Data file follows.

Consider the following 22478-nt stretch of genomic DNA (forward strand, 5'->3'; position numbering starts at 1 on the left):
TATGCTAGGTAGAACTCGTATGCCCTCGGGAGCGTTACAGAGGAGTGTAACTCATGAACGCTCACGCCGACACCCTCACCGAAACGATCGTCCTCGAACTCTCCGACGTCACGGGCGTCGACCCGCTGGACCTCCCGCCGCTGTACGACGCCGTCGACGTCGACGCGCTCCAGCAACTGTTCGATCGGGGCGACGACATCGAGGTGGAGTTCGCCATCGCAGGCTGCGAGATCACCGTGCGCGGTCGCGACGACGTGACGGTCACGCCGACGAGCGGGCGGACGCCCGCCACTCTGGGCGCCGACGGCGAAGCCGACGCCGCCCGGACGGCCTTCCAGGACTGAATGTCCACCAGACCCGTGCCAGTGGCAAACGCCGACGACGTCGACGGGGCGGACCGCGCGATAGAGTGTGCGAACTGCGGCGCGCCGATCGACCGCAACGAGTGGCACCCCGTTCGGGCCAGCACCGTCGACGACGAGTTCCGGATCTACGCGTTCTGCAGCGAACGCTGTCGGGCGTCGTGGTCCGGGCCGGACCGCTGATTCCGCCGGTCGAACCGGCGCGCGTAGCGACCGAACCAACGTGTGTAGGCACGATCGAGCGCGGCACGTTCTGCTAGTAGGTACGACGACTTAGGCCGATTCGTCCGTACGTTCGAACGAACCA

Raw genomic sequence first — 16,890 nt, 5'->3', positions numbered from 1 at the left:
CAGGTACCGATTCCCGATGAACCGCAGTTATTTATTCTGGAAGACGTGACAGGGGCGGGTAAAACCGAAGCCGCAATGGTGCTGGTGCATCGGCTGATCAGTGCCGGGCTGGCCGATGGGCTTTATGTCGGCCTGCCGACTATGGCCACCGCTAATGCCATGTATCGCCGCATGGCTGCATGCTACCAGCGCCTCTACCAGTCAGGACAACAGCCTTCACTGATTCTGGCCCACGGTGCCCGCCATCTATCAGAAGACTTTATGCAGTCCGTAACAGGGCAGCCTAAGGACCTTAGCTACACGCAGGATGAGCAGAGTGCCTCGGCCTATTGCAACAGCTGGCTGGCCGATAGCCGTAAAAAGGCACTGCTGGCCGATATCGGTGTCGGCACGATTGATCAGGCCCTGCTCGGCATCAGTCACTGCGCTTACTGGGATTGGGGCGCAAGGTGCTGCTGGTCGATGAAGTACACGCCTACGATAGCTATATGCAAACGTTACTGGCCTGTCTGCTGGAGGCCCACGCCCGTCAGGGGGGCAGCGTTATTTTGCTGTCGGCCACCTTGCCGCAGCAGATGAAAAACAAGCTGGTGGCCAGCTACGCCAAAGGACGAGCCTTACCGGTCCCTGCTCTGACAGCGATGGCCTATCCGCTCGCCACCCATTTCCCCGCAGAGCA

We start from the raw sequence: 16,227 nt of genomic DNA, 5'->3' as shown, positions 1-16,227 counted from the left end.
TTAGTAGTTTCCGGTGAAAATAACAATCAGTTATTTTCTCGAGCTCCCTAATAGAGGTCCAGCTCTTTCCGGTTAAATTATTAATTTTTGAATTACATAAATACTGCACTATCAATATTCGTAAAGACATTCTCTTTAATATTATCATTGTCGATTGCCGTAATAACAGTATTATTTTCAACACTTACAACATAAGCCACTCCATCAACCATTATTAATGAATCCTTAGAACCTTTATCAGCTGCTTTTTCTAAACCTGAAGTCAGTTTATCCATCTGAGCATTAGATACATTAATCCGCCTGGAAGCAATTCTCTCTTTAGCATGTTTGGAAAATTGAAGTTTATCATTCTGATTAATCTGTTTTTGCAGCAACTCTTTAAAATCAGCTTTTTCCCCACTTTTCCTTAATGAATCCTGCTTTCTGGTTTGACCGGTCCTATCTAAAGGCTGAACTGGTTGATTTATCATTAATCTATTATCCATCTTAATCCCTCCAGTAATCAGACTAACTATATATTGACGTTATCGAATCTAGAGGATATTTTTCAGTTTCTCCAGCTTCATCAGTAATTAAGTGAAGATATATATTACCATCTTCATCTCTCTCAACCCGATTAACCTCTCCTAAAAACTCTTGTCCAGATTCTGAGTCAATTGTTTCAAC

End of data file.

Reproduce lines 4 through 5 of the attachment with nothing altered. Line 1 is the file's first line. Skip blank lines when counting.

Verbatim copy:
CAGGTACCGATTCCCGATGAACCGCAGTTATTTATTCTGGAAGACGTGACAGGGGCGGGTAAAACCGAAGCCGCAATGGTGCTGGTGCATCGGCTGATCAGTGCCGGGCTGGCCGATGGGCTTTATGTCGGCCTGCCGACTATGGCCACCGCTAATGCCATGTATCGCCGCATGGCTGCATGCTACCAGCGCCTCTACCAGTCAGGACAACAGCCTTCACTGATTCTGGCCCACGGTGCCCGCCATCTATCAGAAGACTTTATGCAGTCCGTAACAGGGCAGCCTAAGGACCTTAGCTACACGCAGGATGAGCAGAGTGCCTCGGCCTATTGCAACAGCTGGCTGGCCGATAGCCGTAAAAAGGCACTGCTGGCCGATATCGGTGTCGGCACGATTGATCAGGCCCTGCTCGGCATCAGTCACTGCGCTTACTGGGATTGGGGCGCAAGGTGCTGCTGGTCGATGAAGTACACGCCTACGATAGCTATATGCAAACGTTACTGGCCTGTCTGCTGGAGGCCCACGCCCGTCAGGGGGGCAGCGTTATTTTGCTGTCGGCCACCTTGCCGCAGCAGATGAAAAACAAGCTGGTGGCCAGCTACGCCAAAGGACGAGCCTTACCGGTCCCTGCTCTGACAGCGATGGCCTATCCGCTCGCCACCCATTTCCCCGCAGAGCA

We start from the raw sequence: 16,227 nt of genomic DNA, 5'->3' as shown, positions 1-16,227 counted from the left end.